In Latin, Emitque Partem Agri can be translated as "plot of land". This is a tribute to the unique geometrical land subdivision plan designed by William S. Ladd in 1891 in Portland Oregon. Emitque Partem Agri was built for all to recognize and appreciate Classical Architecture as well as the Geometry of the "Ladd's Addition" neighborhood in SE Portland. The surround and entablature were greatly inspired by an article called "The Magical Entablature" written by Brent Hull. The finished materials are 100 percent reclaimed/salvaged redwood and douglas fir lumber and moldings. An attempt was made to follow the principles of Vitruvius, the "Father of Architecture" as well as the guidelines of classical architecture proportions established by Vignola in 1562.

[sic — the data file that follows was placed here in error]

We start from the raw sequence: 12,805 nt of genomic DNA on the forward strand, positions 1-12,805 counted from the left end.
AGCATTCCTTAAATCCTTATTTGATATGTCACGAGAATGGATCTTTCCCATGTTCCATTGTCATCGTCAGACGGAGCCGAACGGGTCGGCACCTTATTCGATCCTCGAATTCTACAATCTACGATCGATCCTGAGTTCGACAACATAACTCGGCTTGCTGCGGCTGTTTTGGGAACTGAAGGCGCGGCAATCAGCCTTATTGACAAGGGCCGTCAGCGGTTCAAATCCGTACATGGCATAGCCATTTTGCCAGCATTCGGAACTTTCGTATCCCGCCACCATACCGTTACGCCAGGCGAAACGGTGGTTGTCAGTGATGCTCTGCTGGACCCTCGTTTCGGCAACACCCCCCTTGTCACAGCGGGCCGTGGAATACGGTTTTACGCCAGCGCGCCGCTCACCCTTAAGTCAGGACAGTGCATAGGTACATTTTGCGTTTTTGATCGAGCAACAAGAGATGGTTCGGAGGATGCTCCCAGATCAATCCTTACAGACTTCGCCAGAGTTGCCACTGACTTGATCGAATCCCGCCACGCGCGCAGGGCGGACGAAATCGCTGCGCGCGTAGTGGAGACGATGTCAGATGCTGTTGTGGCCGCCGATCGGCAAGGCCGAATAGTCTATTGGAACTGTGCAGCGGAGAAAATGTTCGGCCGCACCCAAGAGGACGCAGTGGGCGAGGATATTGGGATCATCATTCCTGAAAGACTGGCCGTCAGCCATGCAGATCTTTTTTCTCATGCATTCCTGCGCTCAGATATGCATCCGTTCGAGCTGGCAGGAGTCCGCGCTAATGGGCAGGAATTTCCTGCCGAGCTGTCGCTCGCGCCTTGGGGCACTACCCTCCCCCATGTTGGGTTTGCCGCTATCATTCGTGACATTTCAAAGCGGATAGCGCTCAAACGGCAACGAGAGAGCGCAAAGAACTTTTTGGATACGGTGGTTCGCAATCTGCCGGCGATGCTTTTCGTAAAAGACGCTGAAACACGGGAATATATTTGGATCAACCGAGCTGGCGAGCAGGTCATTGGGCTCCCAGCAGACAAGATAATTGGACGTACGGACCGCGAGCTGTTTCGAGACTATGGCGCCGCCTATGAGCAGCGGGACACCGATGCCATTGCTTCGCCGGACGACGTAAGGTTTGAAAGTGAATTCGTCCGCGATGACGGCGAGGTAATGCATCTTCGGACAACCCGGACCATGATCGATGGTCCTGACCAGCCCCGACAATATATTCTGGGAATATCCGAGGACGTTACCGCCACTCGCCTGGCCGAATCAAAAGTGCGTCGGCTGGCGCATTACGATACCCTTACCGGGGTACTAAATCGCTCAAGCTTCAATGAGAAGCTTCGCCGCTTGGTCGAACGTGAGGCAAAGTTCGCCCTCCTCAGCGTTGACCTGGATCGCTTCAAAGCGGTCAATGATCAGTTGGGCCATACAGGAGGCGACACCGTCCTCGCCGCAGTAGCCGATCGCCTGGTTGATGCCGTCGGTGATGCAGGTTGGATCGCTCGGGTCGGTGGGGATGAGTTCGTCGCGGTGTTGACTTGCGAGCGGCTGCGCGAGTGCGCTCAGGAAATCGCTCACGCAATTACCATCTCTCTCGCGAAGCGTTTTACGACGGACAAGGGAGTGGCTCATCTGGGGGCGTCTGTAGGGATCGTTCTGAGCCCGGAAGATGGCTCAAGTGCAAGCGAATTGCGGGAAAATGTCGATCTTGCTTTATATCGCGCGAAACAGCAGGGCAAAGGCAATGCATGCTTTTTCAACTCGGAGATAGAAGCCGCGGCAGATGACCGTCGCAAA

113 inches tall
90 inches wide
18 inches deep
A carpenter by trade, the artist was first intrigued by Ladd's Addition while viewing a map of the area and planning to relocate to the city of Portland in 2016. Over the next two and a half years the idea evolved into the finished piece completed in
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